This approach exploits the principle of locality, assuming that elements that are searched for more frequently are likely to be searched for again soon.

Transpose Sequential Search is useful when:
 The list is not sorted.
 Some elements are accessed more frequently than others.
 We want to optimize for repeated searches where the access pattern shows some locality (recently accessed elements are likely to be accessed again soon).
 This search method is less beneficial if each search query is independent and uniformly distributed across the elements, as the transpositions would not significantly change the search times.

Complexity
 Best Case : $O(1)$ (when the element is at the first position).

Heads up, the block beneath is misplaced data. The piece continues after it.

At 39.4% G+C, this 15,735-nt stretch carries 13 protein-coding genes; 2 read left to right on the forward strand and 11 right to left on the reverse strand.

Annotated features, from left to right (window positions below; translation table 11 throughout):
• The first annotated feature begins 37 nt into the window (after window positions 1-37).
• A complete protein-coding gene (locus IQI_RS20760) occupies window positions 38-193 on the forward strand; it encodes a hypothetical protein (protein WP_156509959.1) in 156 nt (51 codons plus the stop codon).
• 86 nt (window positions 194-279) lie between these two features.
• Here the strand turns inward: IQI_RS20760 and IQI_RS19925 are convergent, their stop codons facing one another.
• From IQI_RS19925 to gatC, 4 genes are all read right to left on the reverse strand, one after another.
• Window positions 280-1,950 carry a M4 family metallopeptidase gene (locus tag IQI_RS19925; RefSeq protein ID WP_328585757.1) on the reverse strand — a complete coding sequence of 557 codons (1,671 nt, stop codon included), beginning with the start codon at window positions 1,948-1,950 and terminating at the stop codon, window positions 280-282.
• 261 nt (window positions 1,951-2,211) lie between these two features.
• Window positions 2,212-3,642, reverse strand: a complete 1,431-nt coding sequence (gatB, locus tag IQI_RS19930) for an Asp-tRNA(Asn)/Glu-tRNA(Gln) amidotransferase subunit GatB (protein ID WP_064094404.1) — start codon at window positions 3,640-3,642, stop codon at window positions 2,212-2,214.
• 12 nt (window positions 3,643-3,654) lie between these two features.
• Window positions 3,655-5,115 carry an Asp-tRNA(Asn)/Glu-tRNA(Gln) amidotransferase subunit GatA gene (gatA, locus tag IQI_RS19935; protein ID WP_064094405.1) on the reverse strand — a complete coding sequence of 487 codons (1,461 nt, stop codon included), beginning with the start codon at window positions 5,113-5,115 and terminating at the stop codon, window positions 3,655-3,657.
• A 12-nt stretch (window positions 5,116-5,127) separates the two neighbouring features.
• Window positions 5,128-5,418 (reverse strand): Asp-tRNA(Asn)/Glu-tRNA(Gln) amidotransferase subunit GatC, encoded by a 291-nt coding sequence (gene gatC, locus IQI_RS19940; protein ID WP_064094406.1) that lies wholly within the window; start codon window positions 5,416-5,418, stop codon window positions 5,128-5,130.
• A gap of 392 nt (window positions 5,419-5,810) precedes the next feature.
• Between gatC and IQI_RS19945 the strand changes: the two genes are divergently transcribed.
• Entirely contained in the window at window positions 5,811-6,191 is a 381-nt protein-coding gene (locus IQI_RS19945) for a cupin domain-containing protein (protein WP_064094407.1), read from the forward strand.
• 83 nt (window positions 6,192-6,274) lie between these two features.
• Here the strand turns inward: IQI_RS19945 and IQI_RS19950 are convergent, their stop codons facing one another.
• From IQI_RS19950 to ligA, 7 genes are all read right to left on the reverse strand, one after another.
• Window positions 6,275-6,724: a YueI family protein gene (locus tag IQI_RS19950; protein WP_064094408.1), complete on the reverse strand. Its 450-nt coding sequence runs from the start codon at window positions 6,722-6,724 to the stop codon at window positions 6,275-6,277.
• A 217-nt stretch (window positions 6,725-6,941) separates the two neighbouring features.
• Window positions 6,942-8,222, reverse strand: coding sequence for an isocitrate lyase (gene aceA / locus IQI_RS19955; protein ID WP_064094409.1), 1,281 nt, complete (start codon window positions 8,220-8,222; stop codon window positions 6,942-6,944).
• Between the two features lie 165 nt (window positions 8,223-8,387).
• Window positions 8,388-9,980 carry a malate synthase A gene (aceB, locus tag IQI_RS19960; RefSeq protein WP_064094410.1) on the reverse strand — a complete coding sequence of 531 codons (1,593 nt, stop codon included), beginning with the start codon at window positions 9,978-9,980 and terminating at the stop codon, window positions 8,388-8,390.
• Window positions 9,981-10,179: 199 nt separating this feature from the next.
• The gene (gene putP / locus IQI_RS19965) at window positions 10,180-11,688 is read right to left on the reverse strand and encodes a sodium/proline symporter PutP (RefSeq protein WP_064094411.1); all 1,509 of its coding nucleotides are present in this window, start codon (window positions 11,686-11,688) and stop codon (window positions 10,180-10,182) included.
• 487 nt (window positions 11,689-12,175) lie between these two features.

Average Case : $O(n)$ (linear search).
 Worst Case : $O(n)$ (when the element is at the last position or not present).
However, for repeated searches, the average search time can improve due to the transposition of frequently accessed elements.

Working Mechanism Algorithm of Transpose Sequential Search
Setp1: Initial Setup



 Given an array
arr
ofn
elements and a target/search valuex
, start from the beginning of the array.
 Given an array


Setp2: Search Loop



 Iterate through the array of elements starting from the index
0
.  For each element, check if it is equal to
x
.  If the element is found at position
i
andi
is greater than0
: Swap the element with the element at the position
i1
(the previous element).  This moves the found element one position closer/earlier to the front of the array.
 Swap the element with the element at the position
 If the element is not found after iterating through the entire array, return an indicator (e.g.,
1
).
 Iterate through the array of elements starting from the index


Step3:Termination